After marveling at the scale and ingenuity of the temples of Angkor for three full days, I had a mild case of a condition known among travelers in Southeast Asia as “temple fatigue”. Were any other temples even worth seeing after Angkor Wat? As it turns out, though, the Khmer Empire did not exist in a vacuum, and there are other ancient capital cities that left their own mark on the region. After a break in Bangkok and Singapore from the exhausting sightseeing routine, I headed north in Thailand to visit two other once-great cities: Sukhothai and Ayutthaya.
The modern-day towns of Sukhothai, in northwestern Thailand, and Ayutthaya, just north of Bangkok, are rather mundane provincial capitals with wide streets and a slow pace of life. Sukhothai, straddling the Yom River near the foothills of Thailand’s northern mountains, was the capital of the Sukhothai Kingdom from the 13th to the 15th centuries, making it contemporary with the latter part of the Khmer Empire. The word Sukhothai means “dawn of happiness”, which seems appropriate given that the Sukhothai Kingdom is considered to be the start of the Thai nation, and Thailand is often nicknamed the “land of smiles”. At its peak, Sukhothai’s control extended over much of modern-day Thailand.
The ruins of Sukhothai are concentrated in and around a walled area a short distance outside the modern city of Sukhothai, similar to Angkor’s location outside Siem Reap. However, rather than hiding in a natural jungle setting, the Sukhothai Historical Park is beautifully landscaped and linked together with a network of tree-lined bike paths. In its day, Sukhothai was a much smaller city than Angkor, so I was able to visit most of the main sites in just a few hours. Though most of the remaining structures are religious in nature, there are also sites within Sukhothai with evidence of other structures, such as kilns and a royal palace.
As the Khmer Empire and the Sukhothai Kingdom gradually weakened, another power rose to prominence between them. The city was built on an island at the confluence of the Chao Phraya, Pasak, and Lopburi rivers, which form a natural defence around a fairly large area. Though Buddhism was firmly established in Southeast Asia by the time Ayutthaya came to power, many elements of Hinduism were, and still are, evident in the culture and religious traditions of the Buddhist majority. For example, one of the most important Hindu texts is the epic poem Ramayana, in which the Indian city of Ayodhya is considered to be the birthplace of the god Rama. During the Ayutthaya Kingdom, the Ramayana was adapted to a Thai context and renamed the Ramakien, with Ayutthaya taking the place of Ayodhya.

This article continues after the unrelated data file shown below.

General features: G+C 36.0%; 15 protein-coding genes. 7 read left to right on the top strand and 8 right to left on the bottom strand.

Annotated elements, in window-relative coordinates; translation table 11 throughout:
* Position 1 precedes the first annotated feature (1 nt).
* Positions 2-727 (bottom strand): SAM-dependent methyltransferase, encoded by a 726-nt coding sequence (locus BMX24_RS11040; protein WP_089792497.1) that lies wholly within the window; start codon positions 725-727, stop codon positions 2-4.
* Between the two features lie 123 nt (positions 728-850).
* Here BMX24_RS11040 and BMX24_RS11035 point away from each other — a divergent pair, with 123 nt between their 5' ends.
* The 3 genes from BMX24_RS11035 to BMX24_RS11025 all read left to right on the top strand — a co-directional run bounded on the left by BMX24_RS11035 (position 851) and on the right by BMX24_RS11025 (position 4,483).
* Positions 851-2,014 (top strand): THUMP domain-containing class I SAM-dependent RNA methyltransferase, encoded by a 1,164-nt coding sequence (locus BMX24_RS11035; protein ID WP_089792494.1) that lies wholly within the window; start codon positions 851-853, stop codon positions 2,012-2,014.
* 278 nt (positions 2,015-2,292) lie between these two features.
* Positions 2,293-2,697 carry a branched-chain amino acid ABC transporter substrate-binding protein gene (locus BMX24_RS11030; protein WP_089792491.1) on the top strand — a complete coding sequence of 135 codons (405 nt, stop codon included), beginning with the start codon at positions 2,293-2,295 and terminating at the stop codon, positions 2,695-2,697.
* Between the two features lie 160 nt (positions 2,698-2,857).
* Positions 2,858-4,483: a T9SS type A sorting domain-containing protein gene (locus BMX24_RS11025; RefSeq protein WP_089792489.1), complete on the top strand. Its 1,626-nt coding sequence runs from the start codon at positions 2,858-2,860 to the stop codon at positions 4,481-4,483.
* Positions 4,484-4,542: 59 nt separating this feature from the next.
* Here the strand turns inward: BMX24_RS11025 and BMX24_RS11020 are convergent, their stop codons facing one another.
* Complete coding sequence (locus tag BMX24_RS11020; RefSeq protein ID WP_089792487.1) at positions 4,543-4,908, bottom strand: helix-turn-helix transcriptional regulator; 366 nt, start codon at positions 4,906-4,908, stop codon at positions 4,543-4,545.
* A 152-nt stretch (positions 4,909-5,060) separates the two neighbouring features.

As I’m used to doing by now, I explored Ayutthaya by bike. Aside from a steep bridge and a few monsoon downpours, the cycling was pretty easy because the city is flat and not very densely built. Unlike at Angkor and Sukhothai, the modern city of Ayutthaya occupies the same space as the ancient city, so the ruins are scattered throughout the city itself rather than being concentrated in a separate area.
Visiting the remains of these ancient capital cities, I find it interesting to learn about these kingdoms that I had no idea existed before. Sukhothai and Ayutthaya are both listed as World Heritage Sites by UNESCO, but they are certainly not anything I learned about in school! It is also fun to see how each city had its own unique architectural style, even though they were clearly influenced by one another. Though the scale of the ruins at Sukhothai and Ayutthaya is not nearly as grand as at Angkor, these cities played an important role in the early development of Thailand. And, judging by the number of Thais I saw praying among the ruins, they still play a role in the identity of modern Thailand.